Charles Schwertner, who represents Bryan and College Station in the state Senate, has his sights set on the health care industry in the ongoing legislative session.
Nearly half of the bills authored this session by the freshman Republican from Georgetown relate to medical care.
Schwertner, an orthopedic surgeon by trade, authored 27 bills, 28 resolutions and was an additional primary author on seven bills and four resolutions. The filing period ended Friday.
On the last day of filing, Schwertner introduced Senate Bill 1808 and Senate Joint Resolution 61, which aim to lower county or hospital district taxes if Texas expands Medicaid coverage under the federal Patient Protection and Affordable Care Act. The measures call for an amendment to the Texas Constitution, by way of a statewide referendum, that would direct state agencies to assess the amount of money paid out by the federal government and lower local tax rates accordingly.
The move would essentially disallow counties or hospital districts from extracting the same amount of taxes if the federal government picks up more local health care costs under the affordable care act.
"I still feel strongly that accepting any expansion of our current Medicaid program would be very ill-advised," Schwertner said in an emailed statement to The Eagle. "The current system is broken and unsustainable. However, if the federal government were to provide Texas with the flexibility to design a Texas-based Medicaid system that's right for our citizens solution, I believe it's only prudent that we look at passing along those savings to Texas taxpayers."
Schwertner said the bills would end "double taxation" which could be created if Texas opts in to Medicaid expansion. Still, the Republican lawmaker made clear that he opposes any expansion of Medicaid in its current form.
"Ultimately, we're talking about our own federal tax dollars -- taxes we already pay -- that would be used to alleviate these expenses," Schwertner said. "If this is really about reducing costs and saving people money, then it makes absolutely no sense for Texans to be taxed twice for the same services."
It's unclear what reception the freshly filed bills have received from state lobbies. A spokesman for the Texas Association of Counties said the organization has not received feedback yet from its members and does not have a stance on the bill.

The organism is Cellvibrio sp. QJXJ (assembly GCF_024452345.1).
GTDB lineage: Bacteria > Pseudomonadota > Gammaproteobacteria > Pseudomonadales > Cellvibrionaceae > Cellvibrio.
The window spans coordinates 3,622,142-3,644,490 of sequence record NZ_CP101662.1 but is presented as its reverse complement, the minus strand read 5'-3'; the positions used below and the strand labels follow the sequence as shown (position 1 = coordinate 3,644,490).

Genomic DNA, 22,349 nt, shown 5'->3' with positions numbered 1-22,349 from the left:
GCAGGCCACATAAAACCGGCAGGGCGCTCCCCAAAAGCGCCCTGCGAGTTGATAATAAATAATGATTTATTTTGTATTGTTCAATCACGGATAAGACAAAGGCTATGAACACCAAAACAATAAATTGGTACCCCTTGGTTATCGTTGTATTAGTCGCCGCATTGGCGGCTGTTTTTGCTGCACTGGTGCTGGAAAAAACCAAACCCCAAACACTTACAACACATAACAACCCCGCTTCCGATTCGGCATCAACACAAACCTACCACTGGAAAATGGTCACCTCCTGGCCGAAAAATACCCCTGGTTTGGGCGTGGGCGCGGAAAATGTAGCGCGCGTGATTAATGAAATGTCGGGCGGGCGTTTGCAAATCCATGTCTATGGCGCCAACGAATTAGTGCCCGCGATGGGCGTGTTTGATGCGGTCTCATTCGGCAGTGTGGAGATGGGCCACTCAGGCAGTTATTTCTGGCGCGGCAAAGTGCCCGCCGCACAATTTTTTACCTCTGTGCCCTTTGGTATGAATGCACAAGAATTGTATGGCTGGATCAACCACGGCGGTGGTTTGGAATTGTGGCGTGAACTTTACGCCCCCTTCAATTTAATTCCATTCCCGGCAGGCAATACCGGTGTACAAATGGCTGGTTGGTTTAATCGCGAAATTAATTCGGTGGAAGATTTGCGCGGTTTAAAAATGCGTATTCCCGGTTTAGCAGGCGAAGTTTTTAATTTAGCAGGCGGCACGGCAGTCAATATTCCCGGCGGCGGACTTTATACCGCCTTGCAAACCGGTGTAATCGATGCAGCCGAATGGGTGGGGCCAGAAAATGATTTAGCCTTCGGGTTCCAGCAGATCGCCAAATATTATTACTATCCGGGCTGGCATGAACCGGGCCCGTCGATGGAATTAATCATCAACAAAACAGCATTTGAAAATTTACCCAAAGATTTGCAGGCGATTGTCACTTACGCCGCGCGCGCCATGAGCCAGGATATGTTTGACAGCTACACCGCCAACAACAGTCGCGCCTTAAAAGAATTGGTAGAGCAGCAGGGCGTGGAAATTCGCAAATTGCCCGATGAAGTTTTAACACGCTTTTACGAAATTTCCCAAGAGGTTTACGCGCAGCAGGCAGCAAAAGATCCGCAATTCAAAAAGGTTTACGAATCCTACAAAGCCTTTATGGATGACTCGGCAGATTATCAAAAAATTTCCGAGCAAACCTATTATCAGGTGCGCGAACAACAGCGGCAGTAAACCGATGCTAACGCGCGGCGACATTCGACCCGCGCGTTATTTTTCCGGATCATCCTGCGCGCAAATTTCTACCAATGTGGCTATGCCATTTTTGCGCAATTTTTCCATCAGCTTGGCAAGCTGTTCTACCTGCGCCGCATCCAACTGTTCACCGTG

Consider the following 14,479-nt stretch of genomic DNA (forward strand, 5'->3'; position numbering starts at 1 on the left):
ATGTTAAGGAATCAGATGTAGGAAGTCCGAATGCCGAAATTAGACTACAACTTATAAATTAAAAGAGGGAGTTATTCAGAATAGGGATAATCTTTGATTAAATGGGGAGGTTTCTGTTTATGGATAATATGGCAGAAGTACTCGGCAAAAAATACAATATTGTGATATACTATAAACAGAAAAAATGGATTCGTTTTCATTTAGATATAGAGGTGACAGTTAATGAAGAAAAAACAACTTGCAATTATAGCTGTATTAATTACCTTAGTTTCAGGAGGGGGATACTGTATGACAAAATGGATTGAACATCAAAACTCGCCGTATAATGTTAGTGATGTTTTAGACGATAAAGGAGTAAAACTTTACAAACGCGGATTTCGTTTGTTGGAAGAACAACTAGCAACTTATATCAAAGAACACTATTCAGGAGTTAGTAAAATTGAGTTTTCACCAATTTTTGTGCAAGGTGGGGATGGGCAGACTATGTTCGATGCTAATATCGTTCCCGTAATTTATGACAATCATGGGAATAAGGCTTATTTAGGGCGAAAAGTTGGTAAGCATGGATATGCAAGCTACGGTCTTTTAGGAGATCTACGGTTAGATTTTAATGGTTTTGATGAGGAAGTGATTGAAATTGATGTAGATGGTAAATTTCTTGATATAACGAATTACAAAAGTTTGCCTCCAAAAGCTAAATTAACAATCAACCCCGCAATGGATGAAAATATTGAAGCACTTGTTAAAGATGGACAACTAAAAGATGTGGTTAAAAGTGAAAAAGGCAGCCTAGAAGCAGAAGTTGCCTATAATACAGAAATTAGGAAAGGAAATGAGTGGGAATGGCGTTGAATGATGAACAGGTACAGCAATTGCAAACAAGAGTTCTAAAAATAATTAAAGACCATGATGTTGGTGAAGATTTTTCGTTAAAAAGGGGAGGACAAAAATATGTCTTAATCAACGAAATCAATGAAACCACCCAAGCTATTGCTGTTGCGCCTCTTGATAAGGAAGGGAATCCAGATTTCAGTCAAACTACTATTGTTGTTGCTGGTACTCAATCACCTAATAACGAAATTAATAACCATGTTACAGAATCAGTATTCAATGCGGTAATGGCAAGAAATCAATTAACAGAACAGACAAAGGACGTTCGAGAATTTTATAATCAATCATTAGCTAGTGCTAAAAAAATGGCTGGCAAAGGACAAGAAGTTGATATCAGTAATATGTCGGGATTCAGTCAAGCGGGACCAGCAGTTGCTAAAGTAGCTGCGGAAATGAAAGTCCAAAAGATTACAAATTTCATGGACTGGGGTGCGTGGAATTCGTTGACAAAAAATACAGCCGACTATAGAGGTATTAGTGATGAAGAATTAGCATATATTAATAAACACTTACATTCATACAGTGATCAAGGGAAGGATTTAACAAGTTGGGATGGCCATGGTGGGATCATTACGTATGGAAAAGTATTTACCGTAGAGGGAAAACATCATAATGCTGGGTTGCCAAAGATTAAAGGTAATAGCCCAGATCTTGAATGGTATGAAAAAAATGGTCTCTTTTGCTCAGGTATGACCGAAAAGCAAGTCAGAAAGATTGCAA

Another Schwertner bill that has garnered media attention is Senate Bill 955, which would fund free, voluntary mental health first aid training for Texas teachers. The measure, Schwertner said, was inspired by the Newtown elementary school massacre and aims to equip educators to identify mental health issues and direct children to appropriate care providers.
The use of telemedicine in level-four trauma facilities in rural counties would be permitted under Senate Bill 830. The facilities require the physical presence of specialized physicians, but the bill would allow medical services to be provided digitally by an on-call physician.
"SB 830 will provide rural Texas hospitals greater flexibility in their operations and will allow many rural patients to seek the expertise of highly-trained specialists that they wouldn't otherwise have access to," Schwertner said.
The number of disabled veterans eligible for hunting and fishing license fee waivers would increase if Schertner's Senate Bill 982 becomes law. Currently, veterans who are disabled below the waist are eligible for fee waivers, and Schwertner's bill clarifies the language to include those injured above the waist.
"As the son of a decorated veteran, I've always held a deep respect for those who've served our nation in uniform," Schwertner said. "This bill is a small token of appreciation for the sacrifice these wounded warriors have made, and in my opinion, it's the least we can do to say thanks."
A companion bill to Rep. Marsha Farney's House Bill 773 would require students at an open-enrollment charter school to recite the pledges of allegiance to the U.S. and Texas flags.
The area senator, like most representatives of Brazos County, had praise for Texas A&M star quarterback Johnny Manziel. Senate Resolution 6 honored the Heisman Trophy winner.
Schwertner also had high praise for another Texas treasure: pecan pie. He authored a resolution to designate the dessert as the official state pie of Texas. Schwertner authored the bill after being lobbied by elementary school children who discovered that Texas, unlike many other states, did not have an official pie.
"I am really proud of these young students for researching the way the Legislature works, and coming to me with this idea," Schwertner said. "This is not so much about the pie, but about getting our young people involved in the political process at an early age. Not enough young people are interested in the political process these days, and I hope this resolution can serve to show these kids that if they work hard and get involved, they're capable of changing this state and changing the world."
Still, the legislator acknowledged that the treat was one of his favorites.
"Pecan pie is actually my favorite," he said. "I usually eat it with Blue Bell ice cream on top."